CARACAS — Thousands of people waited for hours Thursday to pay a moment of respect to the late president of Venezuela, Hugo Chavez, dressed in his iconic red beret and green military uniform.
The lines, steeped in loyalty and grief, started Wednesday and stretched through the night at a military academy Chavez attended. He will lie in state until his funeral on Friday.
Many saluted the president’s remains. Others crossed themselves. Government television broadcast the endless passage of mourners. One elderly woman beat her breast and nearly fainted. Parents and guards in dark suits picked up small children to give them a look.
“He had his beret on, his red beret, and he looked as if he were sleeping,’’ said Luis Cabrera Aguirre, a retired rear admiral who served as an adviser to Chavez. He said Chavez’s head and torso were visible through a panel of glass at the coffin’s upper half. The closed lower half was draped with the Venezuelan flag. Cabrera Aguirre said Chavez’s face and especially his neck appeared swollen or puffy but that otherwise, ‘‘he looked just like he did in life.’’
Chavez, nearly omnipresent here in his 14-year rule, was not seen in Venezuela since leaving for Cuba for his fourth and last cancer surgery on Dec. 11. Even after the announcement of his return, in a predawn flight on Feb. 18, he remained out of sight, while officials said he continued treatment at a Caracas military hospital. His death was announced Tuesday. He was 58 years old.
Conflicting accounts of his final days were beginning to emerge.
On Thursday, Reuters reported that a government source said Chavez’s health deteriorated rapidly after he held a bedside meeting with ministers over the weekend. The source said that, with the cancer having spread to his lungs, Chavez had fallen into a coma Monday and that he died the next day of respiratory failure.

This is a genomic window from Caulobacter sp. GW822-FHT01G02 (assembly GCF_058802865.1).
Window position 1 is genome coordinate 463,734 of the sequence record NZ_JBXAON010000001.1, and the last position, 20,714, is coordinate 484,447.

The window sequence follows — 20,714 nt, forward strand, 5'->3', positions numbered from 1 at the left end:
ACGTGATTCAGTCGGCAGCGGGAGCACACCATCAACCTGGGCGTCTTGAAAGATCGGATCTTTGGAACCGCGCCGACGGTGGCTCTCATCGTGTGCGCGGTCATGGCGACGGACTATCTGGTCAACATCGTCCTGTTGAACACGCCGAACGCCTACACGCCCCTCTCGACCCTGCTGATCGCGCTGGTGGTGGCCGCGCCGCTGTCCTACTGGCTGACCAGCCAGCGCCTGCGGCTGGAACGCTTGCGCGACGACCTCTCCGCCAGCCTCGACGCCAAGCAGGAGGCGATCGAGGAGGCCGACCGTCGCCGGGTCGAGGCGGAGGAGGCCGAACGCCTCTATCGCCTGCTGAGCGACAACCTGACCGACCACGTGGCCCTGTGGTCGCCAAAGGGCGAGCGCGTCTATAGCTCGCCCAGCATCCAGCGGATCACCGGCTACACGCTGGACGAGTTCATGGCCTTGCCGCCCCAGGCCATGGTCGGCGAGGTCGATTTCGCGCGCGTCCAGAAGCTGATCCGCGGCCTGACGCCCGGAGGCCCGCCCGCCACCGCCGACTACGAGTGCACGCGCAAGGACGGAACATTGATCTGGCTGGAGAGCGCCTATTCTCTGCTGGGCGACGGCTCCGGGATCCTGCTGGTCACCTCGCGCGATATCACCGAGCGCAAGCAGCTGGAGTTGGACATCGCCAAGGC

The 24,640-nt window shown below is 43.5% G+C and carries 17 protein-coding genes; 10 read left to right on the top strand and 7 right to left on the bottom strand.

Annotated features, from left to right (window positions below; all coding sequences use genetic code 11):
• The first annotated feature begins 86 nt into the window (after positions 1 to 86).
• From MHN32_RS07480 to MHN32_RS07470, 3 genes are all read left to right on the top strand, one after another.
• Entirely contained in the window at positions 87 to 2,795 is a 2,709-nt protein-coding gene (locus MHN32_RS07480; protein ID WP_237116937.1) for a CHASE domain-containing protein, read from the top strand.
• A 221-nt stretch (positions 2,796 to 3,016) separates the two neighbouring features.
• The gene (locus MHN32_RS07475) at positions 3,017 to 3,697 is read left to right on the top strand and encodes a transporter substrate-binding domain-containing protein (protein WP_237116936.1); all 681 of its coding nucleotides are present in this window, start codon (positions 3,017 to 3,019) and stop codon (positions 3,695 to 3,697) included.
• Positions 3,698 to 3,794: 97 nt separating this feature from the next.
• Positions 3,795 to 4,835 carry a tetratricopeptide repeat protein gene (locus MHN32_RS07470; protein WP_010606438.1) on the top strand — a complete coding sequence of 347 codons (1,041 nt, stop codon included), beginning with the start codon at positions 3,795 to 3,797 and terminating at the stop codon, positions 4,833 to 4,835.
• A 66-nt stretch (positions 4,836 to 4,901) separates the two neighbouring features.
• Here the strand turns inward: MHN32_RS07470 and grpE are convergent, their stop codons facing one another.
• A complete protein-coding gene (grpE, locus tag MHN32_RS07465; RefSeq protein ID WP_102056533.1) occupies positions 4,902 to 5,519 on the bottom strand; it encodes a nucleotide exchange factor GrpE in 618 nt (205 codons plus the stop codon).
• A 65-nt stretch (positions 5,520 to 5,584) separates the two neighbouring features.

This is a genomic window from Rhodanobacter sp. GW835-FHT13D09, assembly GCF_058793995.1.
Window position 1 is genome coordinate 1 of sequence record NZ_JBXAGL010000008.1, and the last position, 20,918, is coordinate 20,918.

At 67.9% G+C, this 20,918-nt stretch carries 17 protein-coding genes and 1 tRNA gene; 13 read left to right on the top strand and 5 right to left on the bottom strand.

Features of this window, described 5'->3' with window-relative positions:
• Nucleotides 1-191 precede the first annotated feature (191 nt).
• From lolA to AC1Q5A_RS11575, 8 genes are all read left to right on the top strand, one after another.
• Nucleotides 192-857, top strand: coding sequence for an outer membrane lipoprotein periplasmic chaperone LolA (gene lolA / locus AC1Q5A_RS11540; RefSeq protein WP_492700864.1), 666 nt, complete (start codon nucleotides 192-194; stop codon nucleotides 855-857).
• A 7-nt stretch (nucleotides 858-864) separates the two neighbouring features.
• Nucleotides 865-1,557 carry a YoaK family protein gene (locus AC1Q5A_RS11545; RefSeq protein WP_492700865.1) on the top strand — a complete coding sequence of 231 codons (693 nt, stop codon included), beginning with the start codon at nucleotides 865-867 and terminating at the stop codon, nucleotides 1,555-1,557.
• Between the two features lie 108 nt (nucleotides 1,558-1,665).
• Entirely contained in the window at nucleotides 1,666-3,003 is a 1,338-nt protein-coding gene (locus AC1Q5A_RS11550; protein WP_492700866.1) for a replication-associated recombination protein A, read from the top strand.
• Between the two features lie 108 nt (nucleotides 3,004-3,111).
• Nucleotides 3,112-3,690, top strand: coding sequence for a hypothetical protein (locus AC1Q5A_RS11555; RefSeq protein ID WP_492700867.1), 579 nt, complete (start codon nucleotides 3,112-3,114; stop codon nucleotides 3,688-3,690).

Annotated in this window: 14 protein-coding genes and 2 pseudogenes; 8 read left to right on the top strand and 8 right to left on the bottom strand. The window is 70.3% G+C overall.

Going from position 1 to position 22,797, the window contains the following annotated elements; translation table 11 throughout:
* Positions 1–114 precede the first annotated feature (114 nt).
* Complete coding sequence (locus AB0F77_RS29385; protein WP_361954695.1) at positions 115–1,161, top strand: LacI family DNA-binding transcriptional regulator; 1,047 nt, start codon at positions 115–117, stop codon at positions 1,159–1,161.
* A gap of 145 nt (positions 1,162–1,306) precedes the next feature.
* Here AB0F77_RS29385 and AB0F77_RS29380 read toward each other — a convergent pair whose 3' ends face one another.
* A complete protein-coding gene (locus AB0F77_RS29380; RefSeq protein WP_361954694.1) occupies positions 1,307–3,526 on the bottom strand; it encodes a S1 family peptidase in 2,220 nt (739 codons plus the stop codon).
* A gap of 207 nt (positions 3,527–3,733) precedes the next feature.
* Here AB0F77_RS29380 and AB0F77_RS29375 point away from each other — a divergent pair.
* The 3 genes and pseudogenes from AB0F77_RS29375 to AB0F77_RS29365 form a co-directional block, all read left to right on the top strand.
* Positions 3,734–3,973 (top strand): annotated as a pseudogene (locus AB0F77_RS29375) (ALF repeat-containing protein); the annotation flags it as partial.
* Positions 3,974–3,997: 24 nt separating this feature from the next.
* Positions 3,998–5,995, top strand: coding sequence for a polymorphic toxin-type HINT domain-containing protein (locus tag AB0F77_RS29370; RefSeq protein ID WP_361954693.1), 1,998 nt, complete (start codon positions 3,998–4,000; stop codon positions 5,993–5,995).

The head of Venezuela’s presidential guard, General Jose Ornella, told the Associated Press Chavez died of a major heart attack. Ornella said he was with Chavez at the moment of his death and among his final words were, ‘‘I don’t want to die. Please don’t let me die.’’ The general added, “because he loved his country, he sacrificed himself for his country.’’
“He couldn’t speak, but he said it with his lips,’’ Ornella said.
Over Chavez’s final weeks, the opposition clamored for him to make an appearance, and some of his supporters began to question why he was unable to show himself.
Despite a rocky economic record and strings of broken or half-filled promises during his 14 years in office, the fundamental legacy of Chavez was intangible: He has changed the way Venezuelans think about themselves and their country.
The procession Wednesday stretched for miles.
‘‘Chavez opened our eyes,’’ said Carlos Perez, 58, a cookie salesman. ‘‘We used to be stepped on. We felt humiliated.’’
Conditions for the poor have improved, and their ranks have shrunk. Government programs have boosted access to low-cost food and health care, though many of those programs are plagued by inefficiencies.
But Chavez presided over a divided country. He mercilessly taunted and insulted those who disagreed with him.
A vote must be called within 30 days. Vice President Nicolas Maduro is acting president and appears likely to face a Chavez rival, Henrique Capriles.